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  16.  11
    A Hierarchical Bayesian Model of Human Decision‐Making on an Optimal Stopping Problem.Michael D. Lee - 2006 - Cognitive Science 30 (3):1-26.
  17.  15
    Exemplars, Prototypes, Similarities, and Rules in Category Representation: An Example of Hierarchical Bayesian Analysis.Michael D. Lee & Wolf Vanpaemel - 2008 - Cognitive Science 32 (8):1403-1424.
  18.  16
    Labels of Origin for Food, the New Economy and Opportunities for Rural Development in the US.Jim Bingen - 2012 - Agriculture and Human Values 29 (4):543-552.
    This paper draws upon the events surrounding two small United States Department of Agriculture-funded projects in order to explore some preliminary ideas about the influence of corporations in US policy-making through federal advisory committees created by the 1972 Federal Advisory Committee Act. Following a synopsis of the political controversy created by the efforts of these projects to generate more discussion of geographical indications in the US, this paper outlines a path for further analysis of the relationships between members of advisory (...)
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  19.  5
    On the Parallel Complexity of Hierarchical Clustering and CC-Complete Problems.Raymond Greenlaw & Sanpawat Kantabutra - 2008 - Complexity 14 (2):18-28.
  20.  4
    Effects of Labels on Children's Perception and Discrimination Learning.Phyllis A. Katz - 1963 - Journal of Experimental Psychology 66 (5):423-428.
  21.  38
    Fokker–Planck Theory of Nonequilibrium Systems Governed by Hierarchical Dynamics.Sumiyoshi Abe - 2014 - Foundations of Physics 44 (2):175-182.
    Dynamics of complex systems is often hierarchically organized on different time scales. To understand the physics of such hierarchy, here Brownian motion of a particle moving through a fluctuating medium with slowly varying temperature is studied as an analytically tractable example, and a kinetic theory is formulated for describing the states of the particle. What is peculiar here is that the (inverse) temperature is treated as a dynamical variable. Dynamical hierarchy is introduced in conformity with the adiabatic scheme. Then, a (...)
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  22.  9
    Acquisition of Hierarchical Control Over the Temporal Organization of a Skill.Richard W. Pew - 1966 - Journal of Experimental Psychology 71 (5):764.
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  23.  14
    Effects of Response Labels in Concept Attainment.Richard Gottwald - 1971 - Journal of Experimental Psychology 91 (1):30.
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  24.  17
    Nature of the Effect of Verbal Labels on Recognition Memory for Form.Terry C. Daniel - 1972 - Journal of Experimental Psychology 96 (1):152.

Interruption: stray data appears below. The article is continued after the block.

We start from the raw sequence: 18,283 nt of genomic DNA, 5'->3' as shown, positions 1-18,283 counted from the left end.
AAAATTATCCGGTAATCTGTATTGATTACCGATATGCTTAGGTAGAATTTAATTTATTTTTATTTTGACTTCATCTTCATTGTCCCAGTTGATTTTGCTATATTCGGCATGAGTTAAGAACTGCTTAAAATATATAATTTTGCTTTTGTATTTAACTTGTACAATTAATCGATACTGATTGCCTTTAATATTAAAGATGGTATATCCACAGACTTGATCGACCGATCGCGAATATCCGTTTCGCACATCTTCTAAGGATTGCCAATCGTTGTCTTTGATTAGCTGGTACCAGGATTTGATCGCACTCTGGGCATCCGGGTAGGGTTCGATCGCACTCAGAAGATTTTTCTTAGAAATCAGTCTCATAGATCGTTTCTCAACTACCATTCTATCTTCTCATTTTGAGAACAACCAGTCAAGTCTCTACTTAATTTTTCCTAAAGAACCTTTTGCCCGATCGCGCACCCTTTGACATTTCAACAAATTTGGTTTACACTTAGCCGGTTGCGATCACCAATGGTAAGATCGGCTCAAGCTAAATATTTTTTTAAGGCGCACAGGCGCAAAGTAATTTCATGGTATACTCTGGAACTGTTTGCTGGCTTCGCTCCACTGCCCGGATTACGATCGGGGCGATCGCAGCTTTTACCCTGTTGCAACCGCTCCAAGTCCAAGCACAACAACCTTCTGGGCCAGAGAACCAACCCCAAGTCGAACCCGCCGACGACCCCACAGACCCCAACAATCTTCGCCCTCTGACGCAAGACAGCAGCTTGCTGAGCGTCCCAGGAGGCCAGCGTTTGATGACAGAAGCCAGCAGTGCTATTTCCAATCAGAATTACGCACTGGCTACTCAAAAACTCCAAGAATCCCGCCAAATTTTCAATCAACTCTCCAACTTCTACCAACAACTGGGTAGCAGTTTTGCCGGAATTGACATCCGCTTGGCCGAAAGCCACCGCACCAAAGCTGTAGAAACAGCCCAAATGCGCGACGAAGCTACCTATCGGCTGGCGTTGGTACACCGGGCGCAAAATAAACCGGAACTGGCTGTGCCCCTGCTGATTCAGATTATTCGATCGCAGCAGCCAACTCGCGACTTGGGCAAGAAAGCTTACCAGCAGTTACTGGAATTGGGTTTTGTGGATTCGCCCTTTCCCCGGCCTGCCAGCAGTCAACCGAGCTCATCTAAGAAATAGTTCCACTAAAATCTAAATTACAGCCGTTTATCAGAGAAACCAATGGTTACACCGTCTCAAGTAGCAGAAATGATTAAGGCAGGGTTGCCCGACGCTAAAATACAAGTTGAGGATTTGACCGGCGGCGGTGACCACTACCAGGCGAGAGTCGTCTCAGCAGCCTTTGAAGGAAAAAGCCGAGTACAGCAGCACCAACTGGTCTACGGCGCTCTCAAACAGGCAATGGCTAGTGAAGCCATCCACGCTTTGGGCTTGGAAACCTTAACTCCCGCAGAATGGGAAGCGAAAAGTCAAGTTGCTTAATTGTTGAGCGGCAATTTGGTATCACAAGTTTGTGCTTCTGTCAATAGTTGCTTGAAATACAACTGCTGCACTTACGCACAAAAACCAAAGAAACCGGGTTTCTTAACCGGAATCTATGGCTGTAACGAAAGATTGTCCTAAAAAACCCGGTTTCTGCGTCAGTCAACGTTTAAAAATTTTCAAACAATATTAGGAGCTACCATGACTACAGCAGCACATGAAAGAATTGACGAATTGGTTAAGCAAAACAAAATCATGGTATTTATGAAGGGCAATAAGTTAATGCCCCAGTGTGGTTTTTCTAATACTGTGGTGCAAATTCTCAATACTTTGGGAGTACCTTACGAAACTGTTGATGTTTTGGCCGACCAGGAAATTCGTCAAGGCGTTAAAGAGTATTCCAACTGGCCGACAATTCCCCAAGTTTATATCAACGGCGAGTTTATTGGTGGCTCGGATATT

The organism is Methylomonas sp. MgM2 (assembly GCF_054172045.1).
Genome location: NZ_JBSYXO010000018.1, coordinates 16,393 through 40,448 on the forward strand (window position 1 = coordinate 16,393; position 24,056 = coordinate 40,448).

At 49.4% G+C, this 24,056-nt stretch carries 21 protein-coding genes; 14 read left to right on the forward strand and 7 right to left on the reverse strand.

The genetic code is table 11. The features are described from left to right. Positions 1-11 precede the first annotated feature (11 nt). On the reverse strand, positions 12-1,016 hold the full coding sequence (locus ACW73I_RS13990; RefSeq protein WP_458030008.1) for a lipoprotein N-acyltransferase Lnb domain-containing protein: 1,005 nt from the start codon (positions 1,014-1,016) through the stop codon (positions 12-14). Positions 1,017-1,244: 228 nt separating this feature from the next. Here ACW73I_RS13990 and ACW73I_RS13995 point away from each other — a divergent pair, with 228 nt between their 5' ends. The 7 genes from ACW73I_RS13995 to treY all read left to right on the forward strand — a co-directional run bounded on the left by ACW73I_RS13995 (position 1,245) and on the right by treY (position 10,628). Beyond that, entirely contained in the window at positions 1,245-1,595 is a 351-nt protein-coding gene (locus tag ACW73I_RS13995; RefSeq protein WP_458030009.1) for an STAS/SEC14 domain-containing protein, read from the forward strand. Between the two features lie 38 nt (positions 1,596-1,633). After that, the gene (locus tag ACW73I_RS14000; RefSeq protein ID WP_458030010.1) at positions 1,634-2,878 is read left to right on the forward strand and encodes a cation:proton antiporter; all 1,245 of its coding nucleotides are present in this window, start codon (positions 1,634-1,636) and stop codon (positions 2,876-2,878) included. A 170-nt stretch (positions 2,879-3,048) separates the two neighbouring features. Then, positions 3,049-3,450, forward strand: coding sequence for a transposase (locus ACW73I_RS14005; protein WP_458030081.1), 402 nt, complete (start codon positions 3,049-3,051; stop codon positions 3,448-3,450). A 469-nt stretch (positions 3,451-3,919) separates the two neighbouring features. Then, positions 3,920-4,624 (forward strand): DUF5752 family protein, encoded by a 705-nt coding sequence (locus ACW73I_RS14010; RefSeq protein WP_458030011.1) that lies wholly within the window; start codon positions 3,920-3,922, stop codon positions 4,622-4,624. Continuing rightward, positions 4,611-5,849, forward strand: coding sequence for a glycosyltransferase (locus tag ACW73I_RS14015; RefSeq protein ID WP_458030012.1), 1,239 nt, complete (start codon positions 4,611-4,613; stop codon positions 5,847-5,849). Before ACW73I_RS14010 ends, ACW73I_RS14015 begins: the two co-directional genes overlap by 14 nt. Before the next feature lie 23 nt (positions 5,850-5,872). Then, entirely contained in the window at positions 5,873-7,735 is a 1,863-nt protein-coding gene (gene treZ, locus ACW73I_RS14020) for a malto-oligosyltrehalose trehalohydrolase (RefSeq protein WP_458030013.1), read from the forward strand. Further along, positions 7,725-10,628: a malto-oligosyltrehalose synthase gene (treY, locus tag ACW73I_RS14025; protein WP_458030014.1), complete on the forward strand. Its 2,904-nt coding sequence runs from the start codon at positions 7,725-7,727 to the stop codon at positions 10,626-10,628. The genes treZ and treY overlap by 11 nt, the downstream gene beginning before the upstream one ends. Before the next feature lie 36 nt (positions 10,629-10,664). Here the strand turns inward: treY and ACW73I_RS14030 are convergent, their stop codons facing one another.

25.  34
    The Locus of the Retention Differences Associated with Degree of Hierarchical Conceptual Structure.Benton J. Underwood, John J. Shaughnessy & Joel Zimmerman - 1974 - Journal of Experimental Psychology 102 (5):850.
  26.  2
    Hierarchical Structure in Sequence Processing: How to Measure It and Determine Its Neural Implementation.Julia Uddén, Mauricio de Jesus Dias Martins, Willem Zuidema & W. Tecumseh Fitch - forthcoming - Topics in Cognitive Science.
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  27.  28
    What is Hierarchical Selection?Ben Goertzel - 1992 - Biology and Philosophy 7 (1):27-33.
    It has been proposed that natural selection occurs on a hierarchy of levels, of which the organismic level is neither the top nor the bottom. This hypothesis leads to the following practical problem: in general, how does one tell if a given phenomenon is a result of selection on level X or level Y. How does one tell what the units of selection actually are?It is convenient to assume that a unit of selection may be defined as a type of (...)
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  28.  18
    Transfer of Stimulus Predifferentiation to Shape Recognition and Identification Learning: Role of Properties of Verbal Labels.Henry C. Ellis - 1968 - Journal of Experimental Psychology 78 (3p1):401.
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  29.  13
    The Effect of Learning Verbal Labels for Stimuli on Their Later Discrimination.John S. Robinson - 1955 - Journal of Experimental Psychology 49 (2):112.
  30.  13
    Hierarchical Structure in Free Recall.Erwin M. Segal - 1969 - Journal of Experimental Psychology 80 (1):59.
  31.  6
    Serial Retention as a Function of Hierarchical Structure.Benton J. Underwood & Joel Zimmerman - 1973 - Journal of Experimental Psychology 99 (2):236.
  32.  76
    Content and Misrepresentation in Hierarchical Generative Models.Alex Kiefer & Jakob Hohwy - 2018 - Synthese 195 (6):2387-2415.